MIAMI GARDENS, Fla. -- Coming off its most impressive performance of the season, the New England Patriots’ defense took a major step backward in Sunday’s 34-33 loss to the Miami Dolphins at Hard Rock Stadium.
It doesn’t get much worse than giving up a desperation 69-yard touchdown on the last play of the game. The performance sparks some old questions about the unit and how much the Patriots can rely on it as they hope to make another postseason run.
On the final play, Ryan Tannehill threw a 14-yard pass to Kenny Stills, who lateraled to DeVante Parker. Parker then quickly lateraled to Kenyan Drake, who took it 52 yards, beating two Patriots to the corner of the end zone -- defensive back J.C. Jackson and tight end Rob Gronkowski, who was on the field as part of New England's prevent defense.
It was a breakdown of epic proportions. How does that happen?
It starts with a questionable coaching decision to put Hail Mary personnel on the field, with Gronkowski taking the place of safety Devin McCourty. The Dolphins had the ball at their own 31, which made a 69-yard Hail Mary pass unlikely.
“We practice that play a few times, for the Hail Mary, you guys have seen it before: Go up and get the ball. They changed it up a little bit,” Gronkowski said. “You have to be ready for anything.”
It was the dagger for a defense that couldn’t slow down the Dolphins’ running game for most of the day.
“Unfortunately we didn’t do a good job on that play. We need to obviously coach it better, play it better,” Bill Belichick said.
In the shocked locker room after the game, Harmon said the key on that type of play is spacing and tackling. He said he was expecting a lateral more than a Hail Mary.
Once again, South Florida was anything but a day at the beach for the Patriots, who are 1-5 on the road against the Dolphins since 2013. Tom Brady is 7-10 on the road against the Dolphins, who are one of just three teams to have faced Brady multiple times and have winning home records against him, according to ESPN Stats & Info.
“It just hurts. I’m just a little disappointed because we really let a win get away from us, slip through our fingers,” Harmon said. “It really sucks.”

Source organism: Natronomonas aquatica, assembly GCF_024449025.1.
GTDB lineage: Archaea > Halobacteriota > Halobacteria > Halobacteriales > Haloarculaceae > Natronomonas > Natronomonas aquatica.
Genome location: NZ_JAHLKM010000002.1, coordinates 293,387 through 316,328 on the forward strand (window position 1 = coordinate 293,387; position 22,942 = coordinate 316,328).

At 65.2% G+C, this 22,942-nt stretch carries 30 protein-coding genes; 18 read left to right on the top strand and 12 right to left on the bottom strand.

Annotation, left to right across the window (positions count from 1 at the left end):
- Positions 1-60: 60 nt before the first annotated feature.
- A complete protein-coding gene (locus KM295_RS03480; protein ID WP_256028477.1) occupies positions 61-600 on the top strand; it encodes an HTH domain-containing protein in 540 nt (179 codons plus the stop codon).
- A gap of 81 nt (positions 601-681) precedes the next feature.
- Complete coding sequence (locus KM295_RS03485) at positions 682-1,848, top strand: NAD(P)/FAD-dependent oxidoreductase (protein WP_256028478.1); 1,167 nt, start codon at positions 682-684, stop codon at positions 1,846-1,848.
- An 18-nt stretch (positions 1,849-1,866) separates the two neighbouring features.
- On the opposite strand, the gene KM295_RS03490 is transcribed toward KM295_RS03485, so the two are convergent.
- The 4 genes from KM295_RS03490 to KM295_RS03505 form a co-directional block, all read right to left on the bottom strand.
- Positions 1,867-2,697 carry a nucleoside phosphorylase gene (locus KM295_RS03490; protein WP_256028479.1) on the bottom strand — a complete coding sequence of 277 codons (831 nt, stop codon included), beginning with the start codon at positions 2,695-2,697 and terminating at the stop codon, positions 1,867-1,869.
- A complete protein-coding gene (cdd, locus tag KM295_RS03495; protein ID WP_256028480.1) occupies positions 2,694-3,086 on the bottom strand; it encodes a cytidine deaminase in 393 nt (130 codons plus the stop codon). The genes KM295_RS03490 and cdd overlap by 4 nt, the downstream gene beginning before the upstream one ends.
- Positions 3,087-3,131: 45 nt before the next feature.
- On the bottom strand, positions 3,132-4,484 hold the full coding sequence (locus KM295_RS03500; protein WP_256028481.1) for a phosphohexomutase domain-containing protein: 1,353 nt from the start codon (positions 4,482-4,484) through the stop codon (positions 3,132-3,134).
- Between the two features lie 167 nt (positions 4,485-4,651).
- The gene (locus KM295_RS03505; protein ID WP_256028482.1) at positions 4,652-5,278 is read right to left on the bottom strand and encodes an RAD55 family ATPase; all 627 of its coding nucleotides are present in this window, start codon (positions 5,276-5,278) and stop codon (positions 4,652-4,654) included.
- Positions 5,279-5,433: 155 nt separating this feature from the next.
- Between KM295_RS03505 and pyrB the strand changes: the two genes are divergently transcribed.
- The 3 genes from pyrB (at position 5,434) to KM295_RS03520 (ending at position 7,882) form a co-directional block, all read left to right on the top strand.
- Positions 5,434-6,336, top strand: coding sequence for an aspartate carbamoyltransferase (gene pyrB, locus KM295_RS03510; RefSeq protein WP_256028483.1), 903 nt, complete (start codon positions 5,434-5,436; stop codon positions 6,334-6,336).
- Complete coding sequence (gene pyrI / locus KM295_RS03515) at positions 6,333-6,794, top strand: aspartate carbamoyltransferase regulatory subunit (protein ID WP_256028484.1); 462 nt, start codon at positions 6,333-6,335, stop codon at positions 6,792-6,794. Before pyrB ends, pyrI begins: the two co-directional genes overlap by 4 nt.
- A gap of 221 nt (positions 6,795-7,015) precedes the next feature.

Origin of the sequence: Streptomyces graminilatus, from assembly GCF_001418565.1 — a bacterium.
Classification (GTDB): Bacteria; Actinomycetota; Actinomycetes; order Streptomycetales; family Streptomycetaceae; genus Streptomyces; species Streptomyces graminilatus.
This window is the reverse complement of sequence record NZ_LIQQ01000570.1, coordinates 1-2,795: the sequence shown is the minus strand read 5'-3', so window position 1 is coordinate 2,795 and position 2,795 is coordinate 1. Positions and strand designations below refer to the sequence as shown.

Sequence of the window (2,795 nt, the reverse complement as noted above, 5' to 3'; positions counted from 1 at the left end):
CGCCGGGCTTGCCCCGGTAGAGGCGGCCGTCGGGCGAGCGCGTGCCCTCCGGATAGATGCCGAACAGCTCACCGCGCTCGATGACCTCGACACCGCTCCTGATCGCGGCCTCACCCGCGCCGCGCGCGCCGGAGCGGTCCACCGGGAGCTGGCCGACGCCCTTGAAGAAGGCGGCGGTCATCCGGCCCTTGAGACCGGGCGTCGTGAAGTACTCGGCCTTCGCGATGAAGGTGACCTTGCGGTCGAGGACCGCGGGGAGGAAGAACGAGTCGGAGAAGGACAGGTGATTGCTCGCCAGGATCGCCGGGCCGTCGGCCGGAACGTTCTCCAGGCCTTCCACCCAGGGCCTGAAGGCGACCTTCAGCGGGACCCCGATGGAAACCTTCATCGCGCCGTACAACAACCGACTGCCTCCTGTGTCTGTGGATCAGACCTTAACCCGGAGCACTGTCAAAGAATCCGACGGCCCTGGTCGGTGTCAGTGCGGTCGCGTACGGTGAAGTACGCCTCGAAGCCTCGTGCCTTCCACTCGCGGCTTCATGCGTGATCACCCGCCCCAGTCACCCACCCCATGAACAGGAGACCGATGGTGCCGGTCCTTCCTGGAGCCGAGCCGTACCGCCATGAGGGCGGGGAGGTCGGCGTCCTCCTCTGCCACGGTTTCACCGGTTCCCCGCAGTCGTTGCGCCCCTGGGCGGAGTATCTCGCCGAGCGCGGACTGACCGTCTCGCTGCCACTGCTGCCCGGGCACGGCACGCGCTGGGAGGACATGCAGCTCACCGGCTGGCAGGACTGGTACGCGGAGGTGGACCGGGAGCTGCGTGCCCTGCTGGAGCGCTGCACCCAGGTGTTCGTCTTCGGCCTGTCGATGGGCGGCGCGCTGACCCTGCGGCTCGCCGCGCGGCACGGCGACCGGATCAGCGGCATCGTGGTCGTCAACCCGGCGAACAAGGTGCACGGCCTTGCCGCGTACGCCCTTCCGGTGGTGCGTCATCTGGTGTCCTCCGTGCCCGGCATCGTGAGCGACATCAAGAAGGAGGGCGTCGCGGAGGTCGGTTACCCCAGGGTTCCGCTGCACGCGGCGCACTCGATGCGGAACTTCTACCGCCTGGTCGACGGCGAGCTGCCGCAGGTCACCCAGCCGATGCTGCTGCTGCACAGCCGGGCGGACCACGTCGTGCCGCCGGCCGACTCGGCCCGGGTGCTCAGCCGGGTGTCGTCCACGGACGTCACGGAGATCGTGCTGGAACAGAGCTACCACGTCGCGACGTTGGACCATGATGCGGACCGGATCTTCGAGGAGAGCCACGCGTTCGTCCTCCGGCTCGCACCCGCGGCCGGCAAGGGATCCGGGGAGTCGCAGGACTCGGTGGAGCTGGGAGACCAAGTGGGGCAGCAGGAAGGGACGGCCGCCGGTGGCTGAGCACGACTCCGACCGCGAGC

The Patriots had opened the game in a three-safety nickel defense, meaning they were essentially playing a six-man box. That invited the Dolphins to run the ball, which is a matchup the Patriots have had success with in the past.
But in the 80-degree heat and humidity, the Patriots struggled to control blockers at the line of scrimmage, and shedding blocks and tackling from linebackers and defensive backs was a similar struggle.
It was easily the most rushing yardage (189 yards) the Patriots have allowed all season -- against a Dolphins team that hadn’t had such success on the ground since Week 16 of the 2016 season.
The Patriots made a second-half adjustment to play more base defense, giving them a seven-man box that was more stout. The results improved slightly, but by that point, there was little margin for error, in part because of missed opportunities from the offense and special teams earlier in the game.
Brady made an uncharacteristic mental mistake at the end of the second quarter by taking a sack when the team didn’t have any timeouts, which cost the team at least a field goal. And kicker Stephen Gostkowski missed an extra point and a 42-yard field goal. It was his shortest missed field goal of the season, and he was 37-of-37 on extra points before Sunday.
The Patriots, who drop to 9-4 and could have clinched their 10th straight AFC East title with a win Sunday, will now look to do so with a win next Sunday in Pittsburgh.
While it doesn’t all fall on the defense, the Patriots will need a much better performance in Pittsburgh to have a chance.